Culture, state, and security in Europe: The case of citizenship and integration policy in Estonia

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ABSTRACT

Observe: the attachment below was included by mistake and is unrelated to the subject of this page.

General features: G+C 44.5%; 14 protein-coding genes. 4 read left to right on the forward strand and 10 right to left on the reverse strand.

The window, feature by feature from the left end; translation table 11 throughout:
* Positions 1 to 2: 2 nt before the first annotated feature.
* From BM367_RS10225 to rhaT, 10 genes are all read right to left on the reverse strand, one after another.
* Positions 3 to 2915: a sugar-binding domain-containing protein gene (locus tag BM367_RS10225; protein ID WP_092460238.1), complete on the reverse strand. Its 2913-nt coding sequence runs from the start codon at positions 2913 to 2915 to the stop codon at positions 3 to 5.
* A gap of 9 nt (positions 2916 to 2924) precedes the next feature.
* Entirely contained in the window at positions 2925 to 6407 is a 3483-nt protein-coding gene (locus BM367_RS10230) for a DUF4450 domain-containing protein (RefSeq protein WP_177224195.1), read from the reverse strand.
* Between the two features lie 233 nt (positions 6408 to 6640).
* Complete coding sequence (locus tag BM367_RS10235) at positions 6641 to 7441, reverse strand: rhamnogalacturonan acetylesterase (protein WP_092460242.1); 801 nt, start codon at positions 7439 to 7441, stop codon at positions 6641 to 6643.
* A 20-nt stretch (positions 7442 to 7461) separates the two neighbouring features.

In this article, I examine how a territorial imaginary conflating culture, territory, nation, and security allows “elites of statecraft” in Europe to frame citizenship and integration policy as (inter)national security matters. Focusing on post-Soviet Estonia, I argue that this imaginary legitimized the denial of citizenship to Soviet-era Russian speakers and enabled the government's integration policy objective of creating the “Estonian cultural domain.” Drawing on historical, archival, and ethnographic research, I demonstrate how the invocation of national security justified these events and how the territorial imaginary structured the making of integration policy from the 1991 reestablishment of independence to E.U. accession in 2004.

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